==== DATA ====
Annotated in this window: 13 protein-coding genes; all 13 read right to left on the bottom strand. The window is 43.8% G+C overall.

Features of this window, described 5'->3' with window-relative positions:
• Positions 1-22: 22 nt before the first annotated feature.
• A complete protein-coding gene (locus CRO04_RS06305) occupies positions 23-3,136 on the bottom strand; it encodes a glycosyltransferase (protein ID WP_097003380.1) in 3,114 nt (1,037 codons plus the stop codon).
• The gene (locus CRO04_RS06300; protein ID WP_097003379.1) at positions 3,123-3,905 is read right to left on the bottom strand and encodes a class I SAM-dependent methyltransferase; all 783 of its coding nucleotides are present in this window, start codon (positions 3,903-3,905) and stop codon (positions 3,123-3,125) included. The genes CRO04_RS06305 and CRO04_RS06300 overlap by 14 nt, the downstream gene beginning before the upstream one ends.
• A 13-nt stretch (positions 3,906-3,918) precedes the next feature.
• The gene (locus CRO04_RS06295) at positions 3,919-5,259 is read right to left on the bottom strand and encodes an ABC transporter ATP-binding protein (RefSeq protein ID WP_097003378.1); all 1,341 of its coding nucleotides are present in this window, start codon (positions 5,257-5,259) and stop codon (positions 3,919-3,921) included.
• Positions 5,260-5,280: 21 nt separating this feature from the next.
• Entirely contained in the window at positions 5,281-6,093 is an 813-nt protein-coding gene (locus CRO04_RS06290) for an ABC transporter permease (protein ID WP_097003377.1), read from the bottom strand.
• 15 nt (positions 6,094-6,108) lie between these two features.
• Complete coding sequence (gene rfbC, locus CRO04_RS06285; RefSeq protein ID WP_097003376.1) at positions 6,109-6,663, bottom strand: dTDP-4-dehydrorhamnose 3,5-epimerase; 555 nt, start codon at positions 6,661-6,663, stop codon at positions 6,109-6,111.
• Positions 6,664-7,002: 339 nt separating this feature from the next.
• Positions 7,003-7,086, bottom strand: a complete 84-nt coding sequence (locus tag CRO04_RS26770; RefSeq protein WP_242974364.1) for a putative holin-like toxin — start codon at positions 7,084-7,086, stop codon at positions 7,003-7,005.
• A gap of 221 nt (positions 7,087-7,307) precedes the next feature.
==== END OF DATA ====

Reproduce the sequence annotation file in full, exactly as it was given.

Annotated in this window: 13 protein-coding genes; all 13 read right to left on the bottom strand. The window is 43.8% G+C overall.

Features of this window, described 5'->3' with window-relative positions:
• Positions 1-22: 22 nt before the first annotated feature.
• A complete protein-coding gene (locus CRO04_RS06305) occupies positions 23-3,136 on the bottom strand; it encodes a glycosyltransferase (protein ID WP_097003380.1) in 3,114 nt (1,037 codons plus the stop codon).
• The gene (locus CRO04_RS06300; protein ID WP_097003379.1) at positions 3,123-3,905 is read right to left on the bottom strand and encodes a class I SAM-dependent methyltransferase; all 783 of its coding nucleotides are present in this window, start codon (positions 3,903-3,905) and stop codon (positions 3,123-3,125) included. The genes CRO04_RS06305 and CRO04_RS06300 overlap by 14 nt, the downstream gene beginning before the upstream one ends.
• A 13-nt stretch (positions 3,906-3,918) precedes the next feature.
• The gene (locus CRO04_RS06295) at positions 3,919-5,259 is read right to left on the bottom strand and encodes an ABC transporter ATP-binding protein (RefSeq protein ID WP_097003378.1); all 1,341 of its coding nucleotides are present in this window, start codon (positions 5,257-5,259) and stop codon (positions 3,919-3,921) included.
• Positions 5,260-5,280: 21 nt separating this feature from the next.
• Entirely contained in the window at positions 5,281-6,093 is an 813-nt protein-coding gene (locus CRO04_RS06290) for an ABC transporter permease (protein ID WP_097003377.1), read from the bottom strand.
• 15 nt (positions 6,094-6,108) lie between these two features.
• Complete coding sequence (gene rfbC, locus CRO04_RS06285; RefSeq protein ID WP_097003376.1) at positions 6,109-6,663, bottom strand: dTDP-4-dehydrorhamnose 3,5-epimerase; 555 nt, start codon at positions 6,661-6,663, stop codon at positions 6,109-6,111.
• Positions 6,664-7,002: 339 nt separating this feature from the next.
• Positions 7,003-7,086, bottom strand: a complete 84-nt coding sequence (locus tag CRO04_RS26770; RefSeq protein WP_242974364.1) for a putative holin-like toxin — start codon at positions 7,084-7,086, stop codon at positions 7,003-7,005.
• A gap of 221 nt (positions 7,087-7,307) precedes the next feature.